Good, Fast, Cheap: Pick Two

| by Deborah Hartmann Preuss Follow 0 Followers on Jul 05, 2006. Estimated reading time: less than one minute |
You can't have everything.  But don't listen to naysayers:
You CAN have your software right now.

Ron Jeffries is at it again.  Always on the lookout for a great opportunity, he has made an unparalled online offer: send me your money and I'll send you your software.

Ron will accomodate all requests: he has discovered a way to ship software incredibly fast - even faster than his XP teams do, in fact.  Just for fun: have a look at his new Completely Functional enterprise, and his progress report: Completely Functional This Just In.

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How very useful by Nenad V. Nikolic

Is there any benefit from this post other than making fun of people (who are less concerned about bad wording than software developers are)?


Re: How very useful by Timo Rantalaiho

Regardless of the quality of the humor or the usefulness of this post in InfoQ, I think that what mr Jeffries might be after is a critical attitude on what "functional" or "done" might mean. This seemingly simple question may open up interesting new views on the software development process:

Best wishes,


Re: How very useful by Deborah Hartmann

Nenad, do you think that careful editing on the part of the original writer would have corrected his or her belief that a feature can be both wrong and complete? I've seen this point of view enough times to know that some people live with quite comfortably with this inconsistency. Well, the developer is comfortable... the customer, probably not so much (hence the request for reprogramming by a different developer).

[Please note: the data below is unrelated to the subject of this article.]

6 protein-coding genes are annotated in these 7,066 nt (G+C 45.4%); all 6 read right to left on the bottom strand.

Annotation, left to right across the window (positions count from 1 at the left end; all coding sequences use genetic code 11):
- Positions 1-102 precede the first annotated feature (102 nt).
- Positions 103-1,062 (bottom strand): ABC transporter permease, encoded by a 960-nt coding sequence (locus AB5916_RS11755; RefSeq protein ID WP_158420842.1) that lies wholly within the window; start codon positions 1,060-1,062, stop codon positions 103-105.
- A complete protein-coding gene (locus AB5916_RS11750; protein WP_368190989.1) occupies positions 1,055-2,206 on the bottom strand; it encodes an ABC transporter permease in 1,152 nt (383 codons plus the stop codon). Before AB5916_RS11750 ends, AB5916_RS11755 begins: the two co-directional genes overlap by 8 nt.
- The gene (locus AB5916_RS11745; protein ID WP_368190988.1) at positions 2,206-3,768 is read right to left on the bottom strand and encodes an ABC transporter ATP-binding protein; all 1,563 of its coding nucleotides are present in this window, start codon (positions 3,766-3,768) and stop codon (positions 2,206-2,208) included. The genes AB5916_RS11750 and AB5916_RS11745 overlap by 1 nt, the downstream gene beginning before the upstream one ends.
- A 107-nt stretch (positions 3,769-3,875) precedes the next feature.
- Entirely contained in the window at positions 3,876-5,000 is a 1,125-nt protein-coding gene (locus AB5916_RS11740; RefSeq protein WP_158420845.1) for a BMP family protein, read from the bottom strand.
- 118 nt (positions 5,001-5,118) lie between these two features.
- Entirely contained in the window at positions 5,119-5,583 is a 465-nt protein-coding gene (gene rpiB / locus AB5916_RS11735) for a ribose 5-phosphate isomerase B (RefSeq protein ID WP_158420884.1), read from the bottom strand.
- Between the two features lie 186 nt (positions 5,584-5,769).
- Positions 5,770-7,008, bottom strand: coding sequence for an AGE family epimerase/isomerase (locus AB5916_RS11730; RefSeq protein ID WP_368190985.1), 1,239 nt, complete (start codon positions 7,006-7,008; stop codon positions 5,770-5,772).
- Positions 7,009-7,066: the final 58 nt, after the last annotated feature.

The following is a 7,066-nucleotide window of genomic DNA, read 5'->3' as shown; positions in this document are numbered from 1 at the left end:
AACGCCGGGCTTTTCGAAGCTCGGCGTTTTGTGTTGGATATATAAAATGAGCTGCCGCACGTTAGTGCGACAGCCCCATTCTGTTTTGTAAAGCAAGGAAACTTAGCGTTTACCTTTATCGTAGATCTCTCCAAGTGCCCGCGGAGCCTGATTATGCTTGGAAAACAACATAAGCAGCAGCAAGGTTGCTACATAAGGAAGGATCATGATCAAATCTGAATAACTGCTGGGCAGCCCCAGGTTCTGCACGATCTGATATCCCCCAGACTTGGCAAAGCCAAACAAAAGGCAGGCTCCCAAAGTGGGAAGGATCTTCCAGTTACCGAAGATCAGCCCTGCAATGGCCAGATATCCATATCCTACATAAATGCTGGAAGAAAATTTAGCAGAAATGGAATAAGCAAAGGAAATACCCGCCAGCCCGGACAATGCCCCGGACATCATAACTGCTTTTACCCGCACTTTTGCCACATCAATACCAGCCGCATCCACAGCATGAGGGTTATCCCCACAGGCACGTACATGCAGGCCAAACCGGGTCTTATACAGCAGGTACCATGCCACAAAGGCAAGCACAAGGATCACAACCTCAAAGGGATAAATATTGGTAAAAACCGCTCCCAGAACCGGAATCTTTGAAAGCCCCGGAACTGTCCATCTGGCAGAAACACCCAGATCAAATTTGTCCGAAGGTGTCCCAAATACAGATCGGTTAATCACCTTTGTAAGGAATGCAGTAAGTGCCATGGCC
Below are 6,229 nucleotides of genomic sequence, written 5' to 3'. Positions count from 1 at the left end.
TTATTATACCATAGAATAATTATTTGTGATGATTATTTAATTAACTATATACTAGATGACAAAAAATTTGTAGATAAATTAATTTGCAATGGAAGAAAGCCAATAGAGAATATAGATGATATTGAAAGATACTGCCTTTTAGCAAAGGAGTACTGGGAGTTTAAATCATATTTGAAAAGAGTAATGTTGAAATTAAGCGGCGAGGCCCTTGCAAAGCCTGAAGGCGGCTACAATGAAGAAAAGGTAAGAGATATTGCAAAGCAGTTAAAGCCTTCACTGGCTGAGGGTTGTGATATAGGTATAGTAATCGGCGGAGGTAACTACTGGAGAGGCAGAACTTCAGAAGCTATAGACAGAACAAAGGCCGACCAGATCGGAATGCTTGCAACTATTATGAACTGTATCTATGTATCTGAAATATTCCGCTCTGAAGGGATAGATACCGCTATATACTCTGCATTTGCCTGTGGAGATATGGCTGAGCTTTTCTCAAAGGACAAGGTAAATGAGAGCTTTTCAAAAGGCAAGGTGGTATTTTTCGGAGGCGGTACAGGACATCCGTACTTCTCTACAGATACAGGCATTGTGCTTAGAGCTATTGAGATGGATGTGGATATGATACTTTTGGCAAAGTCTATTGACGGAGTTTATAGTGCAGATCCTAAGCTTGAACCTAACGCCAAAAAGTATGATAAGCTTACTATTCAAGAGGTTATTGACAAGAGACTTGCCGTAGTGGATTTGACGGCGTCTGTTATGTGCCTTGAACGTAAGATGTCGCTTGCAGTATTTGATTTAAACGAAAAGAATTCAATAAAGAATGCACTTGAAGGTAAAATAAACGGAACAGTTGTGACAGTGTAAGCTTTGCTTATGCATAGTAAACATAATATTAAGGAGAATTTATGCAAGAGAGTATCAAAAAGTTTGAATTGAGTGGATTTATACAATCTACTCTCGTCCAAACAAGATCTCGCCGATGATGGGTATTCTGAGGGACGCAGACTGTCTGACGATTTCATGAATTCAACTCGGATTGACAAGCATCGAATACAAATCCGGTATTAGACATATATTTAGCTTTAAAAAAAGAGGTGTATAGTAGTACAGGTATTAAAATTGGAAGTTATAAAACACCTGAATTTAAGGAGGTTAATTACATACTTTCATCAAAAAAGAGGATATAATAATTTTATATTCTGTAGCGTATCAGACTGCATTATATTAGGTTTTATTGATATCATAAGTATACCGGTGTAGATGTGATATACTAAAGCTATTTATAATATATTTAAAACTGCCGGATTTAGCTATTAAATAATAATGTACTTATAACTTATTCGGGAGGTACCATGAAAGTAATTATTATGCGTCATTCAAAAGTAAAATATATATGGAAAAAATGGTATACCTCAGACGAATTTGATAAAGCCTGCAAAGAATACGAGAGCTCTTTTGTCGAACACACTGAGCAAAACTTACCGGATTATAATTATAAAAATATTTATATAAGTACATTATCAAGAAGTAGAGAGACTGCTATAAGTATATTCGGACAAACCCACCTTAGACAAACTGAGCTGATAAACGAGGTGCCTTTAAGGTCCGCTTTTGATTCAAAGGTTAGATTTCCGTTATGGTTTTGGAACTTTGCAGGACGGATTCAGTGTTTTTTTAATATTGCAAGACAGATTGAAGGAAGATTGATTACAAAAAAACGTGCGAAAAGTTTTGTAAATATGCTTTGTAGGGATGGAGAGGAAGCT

Re: How very useful by Nenad V. Nikolic

Hi Deborah,
Let me try to "reverse engineer" the example extracted by Mr. Jeffries.

A potential client has a piece of software someone built some time ago. Now, this same person is looking for someone/anyone (via some Computer Society list) and not the original author (for who knows what reason) to save the day, I mean, software.

My conclusion is that the client didn't give enough attention to either requirements [specification] nor to examining/testing the software that was built. Neither did the original developer.

Of course, I do not think that careful editing by the client would make software already built any better, rather that more active and prudent participation in software building process certainly would. As for the developers (as any group of people), world would be a better place if they would be doing their job more responsibly.

Mr. Jeffries extracted this experience out of the context leaving it to the readers to draw concusions. Maybe Timo is right in interepreting his intent and I partly agree with him. However, I see Mr. Jeffries post much more as an anecdote and a way to make fun of someone among geeks.

Regardless of Mr. Jeffries' intent, and judging by non-trivial content of InfoQ site, I believe all of your readers have experience with customers that do not understand what they really need, tending to realize their needs later in the project (or too late). This is almost certainly common sense to all InfoQ readers.

Maybe a more constructive approach would be to propose approaches on how to avoid such situations rather than to joke about customers that allow themself to receive functional software they do not really need...


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